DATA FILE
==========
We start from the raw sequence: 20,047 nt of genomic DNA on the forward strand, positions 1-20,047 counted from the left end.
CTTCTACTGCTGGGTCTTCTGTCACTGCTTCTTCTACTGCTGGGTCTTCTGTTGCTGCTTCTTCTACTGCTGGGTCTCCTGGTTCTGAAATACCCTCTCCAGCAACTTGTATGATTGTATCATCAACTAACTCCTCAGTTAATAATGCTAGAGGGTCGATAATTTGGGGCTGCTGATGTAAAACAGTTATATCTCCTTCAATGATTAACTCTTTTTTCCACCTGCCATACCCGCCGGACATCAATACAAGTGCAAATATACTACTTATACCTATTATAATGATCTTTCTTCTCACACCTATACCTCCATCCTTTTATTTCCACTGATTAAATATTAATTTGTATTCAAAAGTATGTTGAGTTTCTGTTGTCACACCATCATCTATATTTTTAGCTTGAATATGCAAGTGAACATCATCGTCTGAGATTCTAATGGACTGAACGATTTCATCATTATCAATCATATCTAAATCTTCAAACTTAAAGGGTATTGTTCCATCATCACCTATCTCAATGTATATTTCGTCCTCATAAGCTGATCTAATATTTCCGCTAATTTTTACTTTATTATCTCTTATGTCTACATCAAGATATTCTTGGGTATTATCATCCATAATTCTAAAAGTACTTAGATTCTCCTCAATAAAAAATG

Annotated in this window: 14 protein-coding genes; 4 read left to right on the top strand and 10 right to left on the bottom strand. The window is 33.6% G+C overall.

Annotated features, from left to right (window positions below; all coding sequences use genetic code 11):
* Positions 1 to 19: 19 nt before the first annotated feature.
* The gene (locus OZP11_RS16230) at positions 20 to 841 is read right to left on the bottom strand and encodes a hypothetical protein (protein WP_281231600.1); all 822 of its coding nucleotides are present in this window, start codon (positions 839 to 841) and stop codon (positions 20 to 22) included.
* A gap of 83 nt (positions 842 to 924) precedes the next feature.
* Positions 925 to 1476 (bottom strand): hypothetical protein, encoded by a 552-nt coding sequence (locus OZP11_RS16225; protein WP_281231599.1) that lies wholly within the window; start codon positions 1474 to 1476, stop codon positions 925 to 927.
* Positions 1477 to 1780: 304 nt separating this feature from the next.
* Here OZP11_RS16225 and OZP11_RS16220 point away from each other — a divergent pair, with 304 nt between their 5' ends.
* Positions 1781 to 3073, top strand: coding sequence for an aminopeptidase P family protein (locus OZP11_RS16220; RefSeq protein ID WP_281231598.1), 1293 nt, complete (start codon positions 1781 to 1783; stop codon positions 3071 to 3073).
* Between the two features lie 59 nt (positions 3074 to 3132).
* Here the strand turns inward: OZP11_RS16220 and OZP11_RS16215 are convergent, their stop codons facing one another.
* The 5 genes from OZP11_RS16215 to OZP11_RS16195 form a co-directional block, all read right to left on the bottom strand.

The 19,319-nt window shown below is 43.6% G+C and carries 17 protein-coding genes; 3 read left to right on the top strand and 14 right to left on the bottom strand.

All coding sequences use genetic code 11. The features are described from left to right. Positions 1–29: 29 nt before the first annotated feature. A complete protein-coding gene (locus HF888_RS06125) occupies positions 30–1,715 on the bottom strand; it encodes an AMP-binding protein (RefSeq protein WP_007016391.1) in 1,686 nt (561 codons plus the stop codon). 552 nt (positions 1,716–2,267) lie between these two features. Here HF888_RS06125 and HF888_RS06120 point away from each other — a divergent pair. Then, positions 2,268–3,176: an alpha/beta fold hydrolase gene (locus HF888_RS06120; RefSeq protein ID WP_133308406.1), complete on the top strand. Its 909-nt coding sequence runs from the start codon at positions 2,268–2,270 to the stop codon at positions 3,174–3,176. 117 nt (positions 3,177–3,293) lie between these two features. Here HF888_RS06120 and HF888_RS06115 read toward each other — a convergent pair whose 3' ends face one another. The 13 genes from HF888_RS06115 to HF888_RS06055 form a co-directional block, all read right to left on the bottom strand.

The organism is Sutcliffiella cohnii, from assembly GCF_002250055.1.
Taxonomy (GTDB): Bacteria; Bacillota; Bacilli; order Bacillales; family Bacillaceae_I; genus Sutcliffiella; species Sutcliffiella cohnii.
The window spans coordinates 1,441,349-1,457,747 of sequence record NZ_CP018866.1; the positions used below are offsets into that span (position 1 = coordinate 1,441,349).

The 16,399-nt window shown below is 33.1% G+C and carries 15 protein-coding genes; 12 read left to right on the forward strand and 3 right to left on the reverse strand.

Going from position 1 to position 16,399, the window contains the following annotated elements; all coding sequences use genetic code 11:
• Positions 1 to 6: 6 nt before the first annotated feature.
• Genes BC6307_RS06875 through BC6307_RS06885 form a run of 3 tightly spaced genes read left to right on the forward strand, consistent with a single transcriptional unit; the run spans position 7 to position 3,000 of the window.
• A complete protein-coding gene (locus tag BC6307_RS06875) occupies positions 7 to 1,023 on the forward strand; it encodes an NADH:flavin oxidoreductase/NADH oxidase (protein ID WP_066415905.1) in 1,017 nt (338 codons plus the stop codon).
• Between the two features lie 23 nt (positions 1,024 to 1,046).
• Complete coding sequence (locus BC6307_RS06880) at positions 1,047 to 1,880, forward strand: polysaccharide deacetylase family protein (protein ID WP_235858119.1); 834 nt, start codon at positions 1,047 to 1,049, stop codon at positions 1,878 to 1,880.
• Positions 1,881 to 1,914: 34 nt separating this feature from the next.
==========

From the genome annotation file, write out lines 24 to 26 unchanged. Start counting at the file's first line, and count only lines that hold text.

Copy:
• A complete protein-coding gene (locus tag BC6307_RS06875) occupies positions 7 to 1,023 on the forward strand; it encodes an NADH:flavin oxidoreductase/NADH oxidase (protein ID WP_066415905.1) in 1,017 nt (338 codons plus the stop codon).
• Between the two features lie 23 nt (positions 1,024 to 1,046).
• Complete coding sequence (locus BC6307_RS06880) at positions 1,047 to 1,880, forward strand: polysaccharide deacetylase family protein (protein ID WP_235858119.1); 834 nt, start codon at positions 1,047 to 1,049, stop codon at positions 1,878 to 1,880.